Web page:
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    1. I'm glad to have had a positive influence on you, Megan.

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  9. {{{{{{{{{{{{{Hugs}}}}}}}}}}}}}}}}}}

    I still struggle with being a woman. I work in a very male-dominated profession (engineering) and at times I've been the only female around. The only girl in my engineering class, the only female engineering design teacher at the technical college I taught at. I had to subjugate any "girliness" to even remotely be accepted as competent.

    you inspire me so much ally--you are the definition of brave!!

    And you have legs that make me seethe with jealousy at their fantasticness!

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  10. We all have insecurities, but most of us are not brave enough to expose them publicly, as you do. I have insecurities about my profession - some people are "natural" teachers, and I've figured out I'm not one of them. :p
    Personally, I think your sensitivity can be your strength. Your vulnerabilities, I think, have helped you develop empathy and an openness in communication, as evidenced by your thoughtful posts and the great conversations you start here. Your capacity for hurt is likely equal to your capacity to feel gratitude and receive and give joy. :)

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    1. Thanks. I think you're right. I wouldn't trade my empathy for anything, not even the avoidance of pain.

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  11. Even though I understand the "welcoming opinions", I find it heartbreaking to think of criticism reducing you to tears and crushing your joy (even if only momentarily) in something you're discovering and reveling in.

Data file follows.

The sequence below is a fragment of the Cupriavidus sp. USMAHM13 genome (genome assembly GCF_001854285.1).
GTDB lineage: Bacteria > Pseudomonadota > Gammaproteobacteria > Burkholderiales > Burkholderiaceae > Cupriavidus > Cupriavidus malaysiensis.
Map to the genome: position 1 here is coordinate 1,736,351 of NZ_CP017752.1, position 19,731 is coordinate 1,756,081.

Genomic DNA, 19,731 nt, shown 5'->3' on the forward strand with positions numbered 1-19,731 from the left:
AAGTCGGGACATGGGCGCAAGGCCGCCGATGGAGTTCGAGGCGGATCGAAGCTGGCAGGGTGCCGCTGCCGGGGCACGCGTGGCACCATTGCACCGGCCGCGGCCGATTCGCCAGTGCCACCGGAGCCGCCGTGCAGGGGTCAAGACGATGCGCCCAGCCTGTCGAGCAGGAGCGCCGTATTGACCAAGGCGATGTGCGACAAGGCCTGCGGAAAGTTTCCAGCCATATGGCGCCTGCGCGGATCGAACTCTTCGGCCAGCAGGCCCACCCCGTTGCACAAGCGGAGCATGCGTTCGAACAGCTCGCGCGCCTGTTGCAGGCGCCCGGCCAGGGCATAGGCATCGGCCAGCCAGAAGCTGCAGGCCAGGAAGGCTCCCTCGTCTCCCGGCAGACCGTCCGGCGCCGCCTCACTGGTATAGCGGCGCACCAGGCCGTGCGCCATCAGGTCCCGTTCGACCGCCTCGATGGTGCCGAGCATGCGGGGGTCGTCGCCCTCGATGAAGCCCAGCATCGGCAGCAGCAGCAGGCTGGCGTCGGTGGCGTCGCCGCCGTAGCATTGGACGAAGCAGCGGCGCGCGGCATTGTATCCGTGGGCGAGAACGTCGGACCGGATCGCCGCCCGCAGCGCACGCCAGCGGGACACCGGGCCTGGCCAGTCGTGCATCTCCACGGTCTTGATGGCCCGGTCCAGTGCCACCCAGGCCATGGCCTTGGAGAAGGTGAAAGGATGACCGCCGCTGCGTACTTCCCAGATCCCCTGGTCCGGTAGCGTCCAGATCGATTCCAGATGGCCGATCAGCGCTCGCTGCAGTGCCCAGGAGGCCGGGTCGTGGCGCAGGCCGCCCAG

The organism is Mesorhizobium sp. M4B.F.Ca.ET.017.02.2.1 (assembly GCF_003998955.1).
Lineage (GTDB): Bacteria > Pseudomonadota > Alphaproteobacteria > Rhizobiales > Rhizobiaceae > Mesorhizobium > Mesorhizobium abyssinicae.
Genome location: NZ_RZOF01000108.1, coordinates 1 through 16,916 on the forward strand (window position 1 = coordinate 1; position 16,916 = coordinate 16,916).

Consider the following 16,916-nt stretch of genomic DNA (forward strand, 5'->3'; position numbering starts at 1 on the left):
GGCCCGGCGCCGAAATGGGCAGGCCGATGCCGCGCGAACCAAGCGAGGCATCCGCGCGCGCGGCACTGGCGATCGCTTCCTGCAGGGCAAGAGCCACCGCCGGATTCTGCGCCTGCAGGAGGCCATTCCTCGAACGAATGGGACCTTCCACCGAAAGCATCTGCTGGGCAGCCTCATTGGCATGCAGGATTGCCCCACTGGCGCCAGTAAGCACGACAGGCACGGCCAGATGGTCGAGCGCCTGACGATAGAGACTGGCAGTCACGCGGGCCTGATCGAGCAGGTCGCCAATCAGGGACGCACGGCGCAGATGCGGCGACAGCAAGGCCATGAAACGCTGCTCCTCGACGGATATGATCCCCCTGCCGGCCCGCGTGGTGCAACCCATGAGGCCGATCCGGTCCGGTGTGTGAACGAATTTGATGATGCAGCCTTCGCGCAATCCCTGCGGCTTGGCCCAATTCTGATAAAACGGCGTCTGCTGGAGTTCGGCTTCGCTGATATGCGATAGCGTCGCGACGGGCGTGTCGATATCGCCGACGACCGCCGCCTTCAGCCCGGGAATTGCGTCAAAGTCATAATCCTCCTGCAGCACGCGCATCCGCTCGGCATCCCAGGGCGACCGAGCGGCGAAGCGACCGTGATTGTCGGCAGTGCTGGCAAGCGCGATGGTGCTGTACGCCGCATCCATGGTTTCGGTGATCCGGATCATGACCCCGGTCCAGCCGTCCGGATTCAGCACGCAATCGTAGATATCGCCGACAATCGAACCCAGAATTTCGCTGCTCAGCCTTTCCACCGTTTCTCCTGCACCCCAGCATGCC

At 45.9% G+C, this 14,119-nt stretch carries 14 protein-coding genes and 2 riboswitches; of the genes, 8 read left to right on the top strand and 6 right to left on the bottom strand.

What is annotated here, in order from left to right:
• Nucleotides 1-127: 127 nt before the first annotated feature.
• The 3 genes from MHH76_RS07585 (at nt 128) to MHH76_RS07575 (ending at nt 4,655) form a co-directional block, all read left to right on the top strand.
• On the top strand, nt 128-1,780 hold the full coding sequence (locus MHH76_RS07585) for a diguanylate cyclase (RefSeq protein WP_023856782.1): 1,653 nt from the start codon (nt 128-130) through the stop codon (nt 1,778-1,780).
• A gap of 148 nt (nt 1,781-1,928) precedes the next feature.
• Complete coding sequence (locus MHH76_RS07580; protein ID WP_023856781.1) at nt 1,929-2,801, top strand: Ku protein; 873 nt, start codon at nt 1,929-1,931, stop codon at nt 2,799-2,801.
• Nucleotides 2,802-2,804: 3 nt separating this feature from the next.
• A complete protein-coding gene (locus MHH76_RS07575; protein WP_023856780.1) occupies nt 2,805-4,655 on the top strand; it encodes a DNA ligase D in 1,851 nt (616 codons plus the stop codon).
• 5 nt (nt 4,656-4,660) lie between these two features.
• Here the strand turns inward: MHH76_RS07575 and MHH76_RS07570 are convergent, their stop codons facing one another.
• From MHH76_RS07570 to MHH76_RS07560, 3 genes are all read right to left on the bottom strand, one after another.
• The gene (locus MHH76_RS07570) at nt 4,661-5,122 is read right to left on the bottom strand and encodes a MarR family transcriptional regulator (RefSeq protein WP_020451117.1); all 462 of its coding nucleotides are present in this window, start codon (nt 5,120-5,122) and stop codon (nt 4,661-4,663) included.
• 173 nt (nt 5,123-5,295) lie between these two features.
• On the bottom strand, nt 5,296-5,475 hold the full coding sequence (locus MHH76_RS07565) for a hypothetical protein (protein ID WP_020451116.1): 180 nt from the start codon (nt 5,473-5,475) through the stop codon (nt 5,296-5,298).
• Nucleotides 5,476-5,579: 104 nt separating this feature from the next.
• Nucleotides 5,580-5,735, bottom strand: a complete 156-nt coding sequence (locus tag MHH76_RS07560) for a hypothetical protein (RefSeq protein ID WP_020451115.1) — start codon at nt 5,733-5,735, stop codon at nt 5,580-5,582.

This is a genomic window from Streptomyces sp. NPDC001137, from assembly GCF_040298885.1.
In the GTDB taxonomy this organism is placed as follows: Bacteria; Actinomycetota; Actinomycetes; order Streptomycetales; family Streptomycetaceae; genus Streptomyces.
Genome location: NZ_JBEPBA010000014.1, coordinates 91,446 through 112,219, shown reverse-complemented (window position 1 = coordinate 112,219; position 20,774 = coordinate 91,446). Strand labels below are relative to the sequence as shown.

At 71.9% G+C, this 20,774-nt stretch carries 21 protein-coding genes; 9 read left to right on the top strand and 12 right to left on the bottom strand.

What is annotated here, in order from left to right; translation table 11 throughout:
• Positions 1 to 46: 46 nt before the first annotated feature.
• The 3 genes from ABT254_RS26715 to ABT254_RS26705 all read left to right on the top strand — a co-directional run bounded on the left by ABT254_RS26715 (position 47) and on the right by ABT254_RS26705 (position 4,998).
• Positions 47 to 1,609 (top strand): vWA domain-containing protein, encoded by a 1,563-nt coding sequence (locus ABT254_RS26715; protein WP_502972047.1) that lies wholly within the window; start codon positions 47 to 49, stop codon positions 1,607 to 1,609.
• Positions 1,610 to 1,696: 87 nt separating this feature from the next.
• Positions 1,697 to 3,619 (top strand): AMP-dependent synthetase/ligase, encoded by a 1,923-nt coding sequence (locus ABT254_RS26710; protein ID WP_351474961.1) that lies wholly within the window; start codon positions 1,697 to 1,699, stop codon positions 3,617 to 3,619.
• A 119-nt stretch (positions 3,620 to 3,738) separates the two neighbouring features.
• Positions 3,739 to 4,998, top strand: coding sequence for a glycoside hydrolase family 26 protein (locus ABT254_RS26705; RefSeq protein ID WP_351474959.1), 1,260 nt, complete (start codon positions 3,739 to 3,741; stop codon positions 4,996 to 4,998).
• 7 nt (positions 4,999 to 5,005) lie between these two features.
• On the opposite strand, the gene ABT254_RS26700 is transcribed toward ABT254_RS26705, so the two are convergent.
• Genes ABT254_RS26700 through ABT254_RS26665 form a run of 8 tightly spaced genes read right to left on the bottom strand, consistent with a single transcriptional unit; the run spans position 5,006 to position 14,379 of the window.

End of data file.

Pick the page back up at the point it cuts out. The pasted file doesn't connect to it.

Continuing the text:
I totally understand the insecurity. Any slight criticism or supposed constructive opinion and it's on my mind all day. I may feel defensive thinking "I can see what I look like. If I like it, then why be a douche and act like you're Miss Fashion Expert and tell me this that and the other about my outfit...etc., etc., etc." I like all lollipops and roses in my world. haha
    I do feel better about myself than I have in many, many years and I have someone in my life who loves me just the way I am...so that has helped (to some degree) for me to be able to blow things like that off a little easier than I used to could have though.
    I cannot even bear the thought of you hurting and crying. We love you EXACTLY the way you are and what you choose to put on each day is your very own delightful journey. Don't ever forget it.

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    1. Thank you, Lisa. Your compassion touches me.

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  12. Absolutely. I am confident in some things. And totally shy in others. I love myself in some ways. And hate myself in others. I suffer from anxiety - sometimes I can take everything life throws at me, other times I want to hide under the duvet and cry myself to sleep.

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  13. I think everyone struggles with some sort of insecurity, and hopefully eventually over come it as life goes one...